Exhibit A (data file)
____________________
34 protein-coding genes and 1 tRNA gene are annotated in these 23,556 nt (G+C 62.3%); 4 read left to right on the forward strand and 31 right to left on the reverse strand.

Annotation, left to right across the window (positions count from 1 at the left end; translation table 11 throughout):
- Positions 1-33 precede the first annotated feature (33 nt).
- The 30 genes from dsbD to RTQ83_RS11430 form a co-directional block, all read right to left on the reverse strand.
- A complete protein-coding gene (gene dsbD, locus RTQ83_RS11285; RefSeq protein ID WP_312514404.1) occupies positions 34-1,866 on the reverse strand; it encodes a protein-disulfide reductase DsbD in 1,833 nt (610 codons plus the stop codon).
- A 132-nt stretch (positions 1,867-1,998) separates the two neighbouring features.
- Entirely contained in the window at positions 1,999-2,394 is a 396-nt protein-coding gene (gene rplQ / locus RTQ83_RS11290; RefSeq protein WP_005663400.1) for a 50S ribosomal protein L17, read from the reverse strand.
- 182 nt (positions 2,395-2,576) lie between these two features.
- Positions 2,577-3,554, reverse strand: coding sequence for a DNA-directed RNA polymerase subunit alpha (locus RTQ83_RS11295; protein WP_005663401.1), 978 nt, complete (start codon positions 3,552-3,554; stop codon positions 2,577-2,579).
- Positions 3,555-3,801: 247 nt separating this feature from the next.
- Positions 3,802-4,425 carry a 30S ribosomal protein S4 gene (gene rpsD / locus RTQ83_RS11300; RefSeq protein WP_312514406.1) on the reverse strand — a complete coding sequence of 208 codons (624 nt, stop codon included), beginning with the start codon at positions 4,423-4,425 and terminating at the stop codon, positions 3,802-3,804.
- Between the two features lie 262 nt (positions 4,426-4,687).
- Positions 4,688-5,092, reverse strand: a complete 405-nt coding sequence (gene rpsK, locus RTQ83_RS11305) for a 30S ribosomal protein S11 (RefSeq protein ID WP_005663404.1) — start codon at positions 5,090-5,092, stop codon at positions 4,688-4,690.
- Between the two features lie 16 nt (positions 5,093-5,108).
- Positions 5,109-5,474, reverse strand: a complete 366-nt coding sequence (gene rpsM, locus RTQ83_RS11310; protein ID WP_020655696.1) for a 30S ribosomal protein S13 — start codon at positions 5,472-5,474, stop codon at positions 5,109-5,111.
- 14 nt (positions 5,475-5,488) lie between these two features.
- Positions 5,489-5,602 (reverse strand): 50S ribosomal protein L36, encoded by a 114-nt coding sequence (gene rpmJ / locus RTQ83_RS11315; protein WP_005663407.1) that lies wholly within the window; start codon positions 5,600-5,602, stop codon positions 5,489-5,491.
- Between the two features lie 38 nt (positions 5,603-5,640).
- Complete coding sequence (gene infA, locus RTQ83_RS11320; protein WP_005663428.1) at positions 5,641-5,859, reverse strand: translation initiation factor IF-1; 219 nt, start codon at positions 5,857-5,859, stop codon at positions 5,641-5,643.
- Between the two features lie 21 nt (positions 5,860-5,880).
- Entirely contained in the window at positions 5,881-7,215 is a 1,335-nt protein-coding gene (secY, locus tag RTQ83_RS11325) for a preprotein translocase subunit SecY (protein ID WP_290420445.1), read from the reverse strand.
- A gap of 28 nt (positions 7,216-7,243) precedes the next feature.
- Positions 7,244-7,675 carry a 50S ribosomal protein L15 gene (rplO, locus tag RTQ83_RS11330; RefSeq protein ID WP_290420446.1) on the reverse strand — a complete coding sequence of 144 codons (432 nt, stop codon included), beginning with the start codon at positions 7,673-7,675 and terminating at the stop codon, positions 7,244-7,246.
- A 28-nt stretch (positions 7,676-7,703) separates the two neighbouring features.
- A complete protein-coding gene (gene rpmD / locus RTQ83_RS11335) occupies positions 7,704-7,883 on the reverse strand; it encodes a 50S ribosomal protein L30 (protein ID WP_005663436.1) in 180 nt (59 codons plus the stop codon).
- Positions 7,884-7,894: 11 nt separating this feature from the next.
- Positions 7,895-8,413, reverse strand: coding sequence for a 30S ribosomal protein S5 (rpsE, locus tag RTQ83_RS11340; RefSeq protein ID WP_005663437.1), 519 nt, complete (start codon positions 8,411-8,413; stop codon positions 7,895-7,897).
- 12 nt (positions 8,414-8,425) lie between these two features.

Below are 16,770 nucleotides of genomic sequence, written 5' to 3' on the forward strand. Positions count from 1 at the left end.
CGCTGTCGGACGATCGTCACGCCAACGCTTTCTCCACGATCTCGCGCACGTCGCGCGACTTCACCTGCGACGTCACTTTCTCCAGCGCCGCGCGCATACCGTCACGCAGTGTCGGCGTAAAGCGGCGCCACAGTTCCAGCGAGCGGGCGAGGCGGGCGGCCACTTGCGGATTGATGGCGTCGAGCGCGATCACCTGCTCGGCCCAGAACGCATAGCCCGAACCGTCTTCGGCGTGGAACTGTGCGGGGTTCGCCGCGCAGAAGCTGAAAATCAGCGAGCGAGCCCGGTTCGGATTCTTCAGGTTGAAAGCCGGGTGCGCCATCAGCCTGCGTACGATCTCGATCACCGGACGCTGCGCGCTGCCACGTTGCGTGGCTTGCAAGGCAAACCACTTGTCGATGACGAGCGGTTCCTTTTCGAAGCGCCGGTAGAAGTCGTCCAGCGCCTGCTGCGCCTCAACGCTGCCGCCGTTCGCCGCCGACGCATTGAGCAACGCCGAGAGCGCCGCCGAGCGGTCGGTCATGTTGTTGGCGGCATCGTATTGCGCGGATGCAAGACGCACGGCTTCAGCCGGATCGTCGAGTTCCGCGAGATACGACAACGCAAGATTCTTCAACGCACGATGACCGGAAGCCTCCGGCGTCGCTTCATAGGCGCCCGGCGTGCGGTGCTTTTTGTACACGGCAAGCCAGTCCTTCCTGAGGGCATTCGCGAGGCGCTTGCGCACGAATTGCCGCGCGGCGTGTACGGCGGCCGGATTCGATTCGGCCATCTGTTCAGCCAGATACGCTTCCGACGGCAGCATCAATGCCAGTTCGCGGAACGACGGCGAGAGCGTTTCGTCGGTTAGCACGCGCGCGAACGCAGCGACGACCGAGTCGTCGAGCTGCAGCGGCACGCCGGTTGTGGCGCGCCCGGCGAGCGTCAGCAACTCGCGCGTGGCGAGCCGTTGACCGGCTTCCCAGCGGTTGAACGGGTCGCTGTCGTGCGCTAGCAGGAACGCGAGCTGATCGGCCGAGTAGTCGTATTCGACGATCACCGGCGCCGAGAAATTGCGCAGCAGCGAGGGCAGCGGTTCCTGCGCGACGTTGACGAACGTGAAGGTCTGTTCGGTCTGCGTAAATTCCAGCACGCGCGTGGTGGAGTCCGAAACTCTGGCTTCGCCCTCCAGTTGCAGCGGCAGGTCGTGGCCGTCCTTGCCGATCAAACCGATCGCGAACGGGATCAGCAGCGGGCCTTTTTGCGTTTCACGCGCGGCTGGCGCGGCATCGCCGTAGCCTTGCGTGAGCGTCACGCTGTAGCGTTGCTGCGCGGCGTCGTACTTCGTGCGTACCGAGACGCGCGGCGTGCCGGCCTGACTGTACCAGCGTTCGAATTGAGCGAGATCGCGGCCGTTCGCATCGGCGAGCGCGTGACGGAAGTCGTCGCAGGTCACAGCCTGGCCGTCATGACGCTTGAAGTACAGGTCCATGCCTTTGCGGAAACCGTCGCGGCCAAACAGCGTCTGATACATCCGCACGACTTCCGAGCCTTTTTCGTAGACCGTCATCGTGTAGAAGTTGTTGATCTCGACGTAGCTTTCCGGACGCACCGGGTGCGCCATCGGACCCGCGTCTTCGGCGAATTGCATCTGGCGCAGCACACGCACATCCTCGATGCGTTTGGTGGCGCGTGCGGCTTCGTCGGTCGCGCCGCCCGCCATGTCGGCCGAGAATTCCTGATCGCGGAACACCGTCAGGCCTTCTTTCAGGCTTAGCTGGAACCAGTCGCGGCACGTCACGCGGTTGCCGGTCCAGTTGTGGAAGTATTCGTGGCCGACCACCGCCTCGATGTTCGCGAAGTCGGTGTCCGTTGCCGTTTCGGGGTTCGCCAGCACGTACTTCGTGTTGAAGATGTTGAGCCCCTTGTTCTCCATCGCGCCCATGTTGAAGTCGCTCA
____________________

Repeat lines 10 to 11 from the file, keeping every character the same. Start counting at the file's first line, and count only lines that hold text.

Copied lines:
- Positions 3,555-3,801: 247 nt separating this feature from the next.
- Positions 3,802-4,425 carry a 30S ribosomal protein S4 gene (gene rpsD / locus RTQ83_RS11300; RefSeq protein WP_312514406.1) on the reverse strand — a complete coding sequence of 208 codons (624 nt, stop codon included), beginning with the start codon at positions 4,423-4,425 and terminating at the stop codon, positions 3,802-3,804.